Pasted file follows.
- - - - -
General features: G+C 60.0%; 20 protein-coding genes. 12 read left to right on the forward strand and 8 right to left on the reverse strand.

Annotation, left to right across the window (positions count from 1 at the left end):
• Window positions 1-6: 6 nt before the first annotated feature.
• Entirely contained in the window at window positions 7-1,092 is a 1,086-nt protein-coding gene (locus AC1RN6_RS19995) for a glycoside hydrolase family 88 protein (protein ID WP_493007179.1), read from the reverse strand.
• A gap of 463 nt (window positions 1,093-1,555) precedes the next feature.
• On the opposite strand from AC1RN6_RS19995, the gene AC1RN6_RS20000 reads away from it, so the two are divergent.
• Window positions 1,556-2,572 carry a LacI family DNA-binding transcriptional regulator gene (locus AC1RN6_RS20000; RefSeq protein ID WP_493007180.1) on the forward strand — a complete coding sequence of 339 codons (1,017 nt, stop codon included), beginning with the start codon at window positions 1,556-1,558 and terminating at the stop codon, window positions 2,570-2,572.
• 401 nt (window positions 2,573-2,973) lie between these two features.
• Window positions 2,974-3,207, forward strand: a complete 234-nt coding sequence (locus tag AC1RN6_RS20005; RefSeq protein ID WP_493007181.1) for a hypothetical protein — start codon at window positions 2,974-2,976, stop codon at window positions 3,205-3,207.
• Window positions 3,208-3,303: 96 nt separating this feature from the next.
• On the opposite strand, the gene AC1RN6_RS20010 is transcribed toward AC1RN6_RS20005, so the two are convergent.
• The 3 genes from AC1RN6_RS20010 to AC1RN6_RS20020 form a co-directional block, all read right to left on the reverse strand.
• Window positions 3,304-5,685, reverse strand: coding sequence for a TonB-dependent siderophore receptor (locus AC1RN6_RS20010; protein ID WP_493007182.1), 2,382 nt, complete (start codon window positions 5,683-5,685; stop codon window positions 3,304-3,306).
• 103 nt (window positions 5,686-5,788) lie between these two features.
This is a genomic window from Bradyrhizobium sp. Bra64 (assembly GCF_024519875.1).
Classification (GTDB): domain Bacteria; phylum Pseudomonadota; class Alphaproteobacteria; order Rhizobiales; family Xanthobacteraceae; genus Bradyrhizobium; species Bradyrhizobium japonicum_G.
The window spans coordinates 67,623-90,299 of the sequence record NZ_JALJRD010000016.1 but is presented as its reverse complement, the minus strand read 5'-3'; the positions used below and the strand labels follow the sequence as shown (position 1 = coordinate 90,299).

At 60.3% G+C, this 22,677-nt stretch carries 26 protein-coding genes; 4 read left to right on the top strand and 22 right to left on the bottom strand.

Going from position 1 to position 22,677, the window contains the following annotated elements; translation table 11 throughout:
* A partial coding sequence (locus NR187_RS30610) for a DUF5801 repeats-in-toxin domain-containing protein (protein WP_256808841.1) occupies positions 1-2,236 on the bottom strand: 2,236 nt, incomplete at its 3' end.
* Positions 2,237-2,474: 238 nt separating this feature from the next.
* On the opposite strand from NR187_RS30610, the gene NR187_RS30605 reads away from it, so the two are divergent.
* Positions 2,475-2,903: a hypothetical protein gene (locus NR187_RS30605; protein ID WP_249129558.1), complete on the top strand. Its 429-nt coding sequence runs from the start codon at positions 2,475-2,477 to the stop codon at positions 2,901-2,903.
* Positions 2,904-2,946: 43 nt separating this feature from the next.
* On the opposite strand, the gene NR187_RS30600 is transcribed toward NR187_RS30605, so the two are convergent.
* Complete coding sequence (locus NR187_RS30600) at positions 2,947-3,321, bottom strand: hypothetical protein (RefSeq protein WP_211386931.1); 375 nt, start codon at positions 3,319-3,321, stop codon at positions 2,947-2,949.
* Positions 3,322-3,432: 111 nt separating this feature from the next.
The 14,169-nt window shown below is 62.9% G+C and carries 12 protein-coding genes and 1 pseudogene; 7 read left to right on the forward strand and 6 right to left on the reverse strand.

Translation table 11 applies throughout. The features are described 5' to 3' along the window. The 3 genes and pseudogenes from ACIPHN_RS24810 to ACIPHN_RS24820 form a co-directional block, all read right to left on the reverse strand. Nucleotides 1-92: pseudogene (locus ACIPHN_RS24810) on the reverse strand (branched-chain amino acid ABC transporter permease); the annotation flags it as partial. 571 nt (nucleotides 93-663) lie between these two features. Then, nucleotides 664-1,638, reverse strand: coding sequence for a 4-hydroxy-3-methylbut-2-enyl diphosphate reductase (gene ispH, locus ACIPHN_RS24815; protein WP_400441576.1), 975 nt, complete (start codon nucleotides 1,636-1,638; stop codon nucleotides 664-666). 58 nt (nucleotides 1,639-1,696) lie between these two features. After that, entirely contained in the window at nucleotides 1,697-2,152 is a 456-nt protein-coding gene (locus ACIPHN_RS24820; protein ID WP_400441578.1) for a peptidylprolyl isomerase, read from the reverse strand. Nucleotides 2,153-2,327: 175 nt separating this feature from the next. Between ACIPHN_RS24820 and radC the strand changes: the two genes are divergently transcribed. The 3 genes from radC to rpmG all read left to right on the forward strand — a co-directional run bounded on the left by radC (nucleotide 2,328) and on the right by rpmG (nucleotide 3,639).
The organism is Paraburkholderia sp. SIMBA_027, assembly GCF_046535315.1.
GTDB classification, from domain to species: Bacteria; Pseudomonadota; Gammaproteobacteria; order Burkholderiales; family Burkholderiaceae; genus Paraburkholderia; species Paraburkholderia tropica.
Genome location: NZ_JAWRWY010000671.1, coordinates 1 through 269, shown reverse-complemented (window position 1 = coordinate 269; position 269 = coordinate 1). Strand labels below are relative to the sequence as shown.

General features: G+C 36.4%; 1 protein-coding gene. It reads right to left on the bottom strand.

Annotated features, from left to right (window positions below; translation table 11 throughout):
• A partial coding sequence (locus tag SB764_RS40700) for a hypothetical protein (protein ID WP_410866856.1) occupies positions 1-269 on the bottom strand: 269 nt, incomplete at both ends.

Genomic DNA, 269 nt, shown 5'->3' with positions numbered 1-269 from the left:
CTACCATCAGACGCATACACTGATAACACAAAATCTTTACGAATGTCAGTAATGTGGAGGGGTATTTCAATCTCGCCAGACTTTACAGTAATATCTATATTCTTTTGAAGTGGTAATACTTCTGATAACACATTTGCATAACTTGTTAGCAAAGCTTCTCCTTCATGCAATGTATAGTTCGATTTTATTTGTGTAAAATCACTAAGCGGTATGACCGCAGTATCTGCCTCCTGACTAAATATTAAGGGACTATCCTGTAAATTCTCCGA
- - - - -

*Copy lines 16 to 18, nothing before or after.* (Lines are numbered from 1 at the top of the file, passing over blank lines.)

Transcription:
Classification (GTDB): domain Bacteria; phylum Pseudomonadota; class Alphaproteobacteria; order Rhizobiales; family Xanthobacteraceae; genus Bradyrhizobium; species Bradyrhizobium japonicum_G.
The window spans coordinates 67,623-90,299 of the sequence record NZ_JALJRD010000016.1 but is presented as its reverse complement, the minus strand read 5'-3'; the positions used below and the strand labels follow the sequence as shown (position 1 = coordinate 90,299).

At 60.3% G+C, this 22,677-nt stretch carries 26 protein-coding genes; 4 read left to right on the top strand and 22 right to left on the bottom strand.